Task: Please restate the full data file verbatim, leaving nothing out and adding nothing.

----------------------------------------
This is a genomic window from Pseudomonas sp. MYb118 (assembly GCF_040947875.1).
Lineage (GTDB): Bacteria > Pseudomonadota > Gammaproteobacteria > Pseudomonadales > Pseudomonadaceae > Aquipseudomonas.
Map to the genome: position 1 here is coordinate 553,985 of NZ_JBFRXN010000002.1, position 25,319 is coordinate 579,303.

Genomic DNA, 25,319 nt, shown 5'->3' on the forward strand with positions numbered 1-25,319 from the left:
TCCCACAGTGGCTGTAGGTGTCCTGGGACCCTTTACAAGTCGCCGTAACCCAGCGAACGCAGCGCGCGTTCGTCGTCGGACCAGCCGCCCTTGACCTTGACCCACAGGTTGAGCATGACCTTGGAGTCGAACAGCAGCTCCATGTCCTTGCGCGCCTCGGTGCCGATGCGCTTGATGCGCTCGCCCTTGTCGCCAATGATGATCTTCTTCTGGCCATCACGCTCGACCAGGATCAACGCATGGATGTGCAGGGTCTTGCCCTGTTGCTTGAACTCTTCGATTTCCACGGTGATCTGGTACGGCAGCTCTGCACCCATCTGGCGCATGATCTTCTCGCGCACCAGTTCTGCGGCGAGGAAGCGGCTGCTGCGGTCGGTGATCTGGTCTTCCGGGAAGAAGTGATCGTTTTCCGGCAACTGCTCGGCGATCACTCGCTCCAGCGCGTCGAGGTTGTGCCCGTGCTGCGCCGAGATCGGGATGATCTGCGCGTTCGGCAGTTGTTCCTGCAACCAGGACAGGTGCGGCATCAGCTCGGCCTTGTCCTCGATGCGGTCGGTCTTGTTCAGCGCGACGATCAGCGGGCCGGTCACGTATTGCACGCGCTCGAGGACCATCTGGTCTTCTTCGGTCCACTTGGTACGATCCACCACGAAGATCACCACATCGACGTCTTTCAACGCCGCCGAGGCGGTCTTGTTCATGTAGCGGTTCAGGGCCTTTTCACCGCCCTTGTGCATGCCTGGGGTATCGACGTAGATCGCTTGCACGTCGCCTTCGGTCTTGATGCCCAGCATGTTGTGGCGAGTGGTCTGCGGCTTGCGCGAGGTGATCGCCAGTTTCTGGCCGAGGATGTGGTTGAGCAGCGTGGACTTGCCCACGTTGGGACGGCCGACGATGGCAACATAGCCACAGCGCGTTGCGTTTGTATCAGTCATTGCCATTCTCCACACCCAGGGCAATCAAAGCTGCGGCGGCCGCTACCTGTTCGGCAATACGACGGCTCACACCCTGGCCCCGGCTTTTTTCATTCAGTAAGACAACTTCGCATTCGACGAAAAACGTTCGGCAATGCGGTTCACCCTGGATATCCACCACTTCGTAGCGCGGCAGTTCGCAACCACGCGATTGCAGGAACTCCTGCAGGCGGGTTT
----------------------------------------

This is a genomic window from Pseudomonas sp. MYb118 (assembly GCF_040947875.1).
Lineage (GTDB): Bacteria > Pseudomonadota > Gammaproteobacteria > Pseudomonadales > Pseudomonadaceae > Aquipseudomonas.
Map to the genome: position 1 here is coordinate 553,985 of NZ_JBFRXN010000002.1, position 25,319 is coordinate 579,303.

Genomic DNA, 25,319 nt, shown 5'->3' on the forward strand with positions numbered 1-25,319 from the left:
TCCCACAGTGGCTGTAGGTGTCCTGGGACCCTTTACAAGTCGCCGTAACCCAGCGAACGCAGCGCGCGTTCGTCGTCGGACCAGCCGCCCTTGACCTTGACCCACAGGTTGAGCATGACCTTGGAGTCGAACAGCAGCTCCATGTCCTTGCGCGCCTCGGTGCCGATGCGCTTGATGCGCTCGCCCTTGTCGCCAATGATGATCTTCTTCTGGCCATCACGCTCGACCAGGATCAACGCATGGATGTGCAGGGTCTTGCCCTGTTGCTTGAACTCTTCGATTTCCACGGTGATCTGGTACGGCAGCTCTGCACCCATCTGGCGCATGATCTTCTCGCGCACCAGTTCTGCGGCGAGGAAGCGGCTGCTGCGGTCGGTGATCTGGTCTTCCGGGAAGAAGTGATCGTTTTCCGGCAACTGCTCGGCGATCACTCGCTCCAGCGCGTCGAGGTTGTGCCCGTGCTGCGCCGAGATCGGGATGATCTGCGCGTTCGGCAGTTGTTCCTGCAACCAGGACAGGTGCGGCATCAGCTCGGCCTTGTCCTCGATGCGGTCGGTCTTGTTCAGCGCGACGATCAGCGGGCCGGTCACGTATTGCACGCGCTCGAGGACCATCTGGTCTTCTTCGGTCCACTTGGTACGATCCACCACGAAGATCACCACATCGACGTCTTTCAACGCCGCCGAGGCGGTCTTGTTCATGTAGCGGTTCAGGGCCTTTTCACCGCCCTTGTGCATGCCTGGGGTATCGACGTAGATCGCTTGCACGTCGCCTTCGGTCTTGATGCCCAGCATGTTGTGGCGAGTGGTCTGCGGCTTGCGCGAGGTGATCGCCAGTTTCTGGCCGAGGATGTGGTTGAGCAGCGTGGACTTGCCCACGTTGGGACGGCCGACGATGGCAACATAGCCACAGCGCGTTGCGTTTGTATCAGTCATTGCCATTCTCCACACCCAGGGCAATCAAAGCTGCGGCGGCCGCTACCTGTTCGGCAATACGACGGCTCACACCCTGGCCCCGGCTTTTTTCATTCAGTAAGACAACTTCGCATTCGACGAAAAACGTTCGGCAATGCGGTTCACCCTGGATATCCACCACTTCGTAGCGCGGCAGTTCGCAACCACGCGATTGCAGGAACTCCTGCAGGCGGGTTT